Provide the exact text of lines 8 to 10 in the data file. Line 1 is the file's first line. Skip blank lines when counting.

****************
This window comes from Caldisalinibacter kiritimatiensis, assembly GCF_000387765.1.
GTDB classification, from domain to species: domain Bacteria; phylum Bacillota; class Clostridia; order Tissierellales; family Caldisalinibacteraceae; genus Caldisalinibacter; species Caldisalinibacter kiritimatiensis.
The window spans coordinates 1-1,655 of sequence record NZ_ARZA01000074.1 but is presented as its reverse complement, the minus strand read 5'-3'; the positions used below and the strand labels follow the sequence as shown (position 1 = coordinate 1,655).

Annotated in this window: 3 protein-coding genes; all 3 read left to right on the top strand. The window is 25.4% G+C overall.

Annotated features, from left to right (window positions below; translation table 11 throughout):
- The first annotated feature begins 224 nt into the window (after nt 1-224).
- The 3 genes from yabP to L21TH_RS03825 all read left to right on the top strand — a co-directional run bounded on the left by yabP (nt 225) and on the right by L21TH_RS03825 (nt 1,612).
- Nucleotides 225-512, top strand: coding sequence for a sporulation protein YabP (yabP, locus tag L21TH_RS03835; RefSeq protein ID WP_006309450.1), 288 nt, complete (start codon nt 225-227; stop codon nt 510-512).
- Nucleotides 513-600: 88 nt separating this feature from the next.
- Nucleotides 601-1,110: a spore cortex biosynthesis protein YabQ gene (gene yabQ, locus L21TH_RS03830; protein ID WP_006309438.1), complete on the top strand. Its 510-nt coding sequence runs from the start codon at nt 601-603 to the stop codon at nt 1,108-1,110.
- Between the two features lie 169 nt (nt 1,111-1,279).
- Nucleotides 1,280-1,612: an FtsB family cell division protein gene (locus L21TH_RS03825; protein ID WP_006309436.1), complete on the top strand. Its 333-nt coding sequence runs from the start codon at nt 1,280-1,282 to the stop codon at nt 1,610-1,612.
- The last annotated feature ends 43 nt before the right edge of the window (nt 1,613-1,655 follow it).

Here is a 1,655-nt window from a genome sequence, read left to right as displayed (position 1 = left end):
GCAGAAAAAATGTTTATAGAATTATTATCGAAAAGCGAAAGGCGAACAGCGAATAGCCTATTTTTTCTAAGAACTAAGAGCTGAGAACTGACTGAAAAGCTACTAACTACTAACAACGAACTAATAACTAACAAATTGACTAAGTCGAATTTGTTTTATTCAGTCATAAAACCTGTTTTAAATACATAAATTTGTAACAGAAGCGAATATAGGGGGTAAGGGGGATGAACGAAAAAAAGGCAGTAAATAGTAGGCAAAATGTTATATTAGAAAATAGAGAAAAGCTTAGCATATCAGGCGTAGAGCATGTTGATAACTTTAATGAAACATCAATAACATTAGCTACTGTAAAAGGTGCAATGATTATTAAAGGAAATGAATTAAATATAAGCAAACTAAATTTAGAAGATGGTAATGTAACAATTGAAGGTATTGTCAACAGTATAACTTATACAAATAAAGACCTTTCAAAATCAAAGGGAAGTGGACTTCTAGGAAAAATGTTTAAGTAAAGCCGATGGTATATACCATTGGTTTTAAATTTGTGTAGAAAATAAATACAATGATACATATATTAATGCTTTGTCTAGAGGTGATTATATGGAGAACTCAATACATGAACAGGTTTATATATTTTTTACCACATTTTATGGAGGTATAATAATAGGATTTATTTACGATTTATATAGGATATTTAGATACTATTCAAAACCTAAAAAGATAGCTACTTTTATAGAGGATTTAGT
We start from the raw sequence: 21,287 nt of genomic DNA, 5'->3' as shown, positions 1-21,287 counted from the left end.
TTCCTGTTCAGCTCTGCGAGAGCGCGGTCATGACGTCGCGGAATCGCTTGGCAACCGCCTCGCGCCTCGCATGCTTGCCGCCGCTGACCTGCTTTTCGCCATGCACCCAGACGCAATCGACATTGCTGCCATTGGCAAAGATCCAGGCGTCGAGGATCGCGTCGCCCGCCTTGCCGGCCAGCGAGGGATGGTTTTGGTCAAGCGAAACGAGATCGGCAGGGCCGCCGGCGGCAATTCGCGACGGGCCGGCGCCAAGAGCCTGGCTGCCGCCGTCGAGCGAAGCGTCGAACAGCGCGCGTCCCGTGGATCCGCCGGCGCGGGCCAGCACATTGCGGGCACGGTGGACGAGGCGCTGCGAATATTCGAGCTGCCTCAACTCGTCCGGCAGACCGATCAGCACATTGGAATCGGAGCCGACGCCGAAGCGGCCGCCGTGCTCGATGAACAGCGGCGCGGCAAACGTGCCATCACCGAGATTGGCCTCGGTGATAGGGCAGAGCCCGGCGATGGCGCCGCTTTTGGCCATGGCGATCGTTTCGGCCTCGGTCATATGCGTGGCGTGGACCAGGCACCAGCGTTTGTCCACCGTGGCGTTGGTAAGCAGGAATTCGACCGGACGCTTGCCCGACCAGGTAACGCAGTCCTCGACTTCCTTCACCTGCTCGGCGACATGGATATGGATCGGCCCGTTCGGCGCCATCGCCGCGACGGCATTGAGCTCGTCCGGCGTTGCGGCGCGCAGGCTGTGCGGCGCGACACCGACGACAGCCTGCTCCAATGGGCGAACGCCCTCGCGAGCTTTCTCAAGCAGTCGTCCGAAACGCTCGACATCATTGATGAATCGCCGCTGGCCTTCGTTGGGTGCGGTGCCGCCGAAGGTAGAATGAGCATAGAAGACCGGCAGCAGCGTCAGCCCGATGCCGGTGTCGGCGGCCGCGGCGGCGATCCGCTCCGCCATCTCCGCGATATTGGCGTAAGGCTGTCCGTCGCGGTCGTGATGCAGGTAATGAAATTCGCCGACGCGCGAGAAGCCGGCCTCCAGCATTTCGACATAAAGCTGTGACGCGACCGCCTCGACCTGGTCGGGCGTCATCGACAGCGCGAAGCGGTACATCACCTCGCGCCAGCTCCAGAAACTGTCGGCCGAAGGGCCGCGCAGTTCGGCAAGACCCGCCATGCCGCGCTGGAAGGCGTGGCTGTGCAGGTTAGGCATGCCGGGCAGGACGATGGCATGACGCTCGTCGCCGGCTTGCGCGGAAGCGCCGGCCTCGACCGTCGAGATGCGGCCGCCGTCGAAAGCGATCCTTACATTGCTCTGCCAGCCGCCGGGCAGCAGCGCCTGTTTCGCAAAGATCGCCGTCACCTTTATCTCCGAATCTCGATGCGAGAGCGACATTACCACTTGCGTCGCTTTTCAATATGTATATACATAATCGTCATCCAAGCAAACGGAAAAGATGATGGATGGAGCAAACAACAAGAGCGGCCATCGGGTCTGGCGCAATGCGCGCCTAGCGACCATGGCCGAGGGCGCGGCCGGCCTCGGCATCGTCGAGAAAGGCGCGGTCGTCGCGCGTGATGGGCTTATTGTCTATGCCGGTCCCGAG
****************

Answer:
- Nucleotides 225-512, top strand: coding sequence for a sporulation protein YabP (yabP, locus tag L21TH_RS03835; RefSeq protein ID WP_006309450.1), 288 nt, complete (start codon nt 225-227; stop codon nt 510-512).
- Nucleotides 513-600: 88 nt separating this feature from the next.
- Nucleotides 601-1,110: a spore cortex biosynthesis protein YabQ gene (gene yabQ, locus L21TH_RS03830; protein ID WP_006309438.1), complete on the top strand. Its 510-nt coding sequence runs from the start codon at nt 601-603 to the stop codon at nt 1,108-1,110.